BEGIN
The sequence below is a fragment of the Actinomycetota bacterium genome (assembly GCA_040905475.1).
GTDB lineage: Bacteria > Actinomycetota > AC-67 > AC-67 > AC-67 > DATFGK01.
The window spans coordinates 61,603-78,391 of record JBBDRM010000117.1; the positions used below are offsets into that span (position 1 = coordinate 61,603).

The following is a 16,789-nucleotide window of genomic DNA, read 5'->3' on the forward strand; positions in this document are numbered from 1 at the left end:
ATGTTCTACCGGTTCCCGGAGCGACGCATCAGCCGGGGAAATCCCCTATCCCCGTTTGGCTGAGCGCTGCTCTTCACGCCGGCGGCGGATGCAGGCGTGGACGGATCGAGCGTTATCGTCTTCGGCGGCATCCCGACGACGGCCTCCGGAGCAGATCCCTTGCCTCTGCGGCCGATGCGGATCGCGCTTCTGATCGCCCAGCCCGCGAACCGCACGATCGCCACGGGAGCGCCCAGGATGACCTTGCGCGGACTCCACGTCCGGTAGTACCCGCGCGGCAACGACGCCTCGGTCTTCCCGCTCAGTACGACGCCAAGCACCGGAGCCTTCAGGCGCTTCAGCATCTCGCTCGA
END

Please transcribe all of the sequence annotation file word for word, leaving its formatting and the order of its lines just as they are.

The sequence below is a fragment of the Actinomycetota bacterium genome (assembly GCA_040905475.1).
GTDB lineage: Bacteria > Actinomycetota > AC-67 > AC-67 > AC-67 > DATFGK01.
The window spans coordinates 61,603-78,391 of record JBBDRM010000117.1; the positions used below are offsets into that span (position 1 = coordinate 61,603).

The following is a 16,789-nucleotide window of genomic DNA, read 5'->3' on the forward strand; positions in this document are numbered from 1 at the left end:
ATGTTCTACCGGTTCCCGGAGCGACGCATCAGCCGGGGAAATCCCCTATCCCCGTTTGGCTGAGCGCTGCTCTTCACGCCGGCGGCGGATGCAGGCGTGGACGGATCGAGCGTTATCGTCTTCGGCGGCATCCCGACGACGGCCTCCGGAGCAGATCCCTTGCCTCTGCGGCCGATGCGGATCGCGCTTCTGATCGCCCAGCCCGCGAACCGCACGATCGCCACGGGAGCGCCCAGGATGACCTTGCGCGGACTCCACGTCCGGTAGTACCCGCGCGGCAACGACGCCTCGGTCTTCCCGCTCAGTACGACGCCAAGCACCGGAGCCTTCAGGCGCTTCAGCATCTCGCTCGA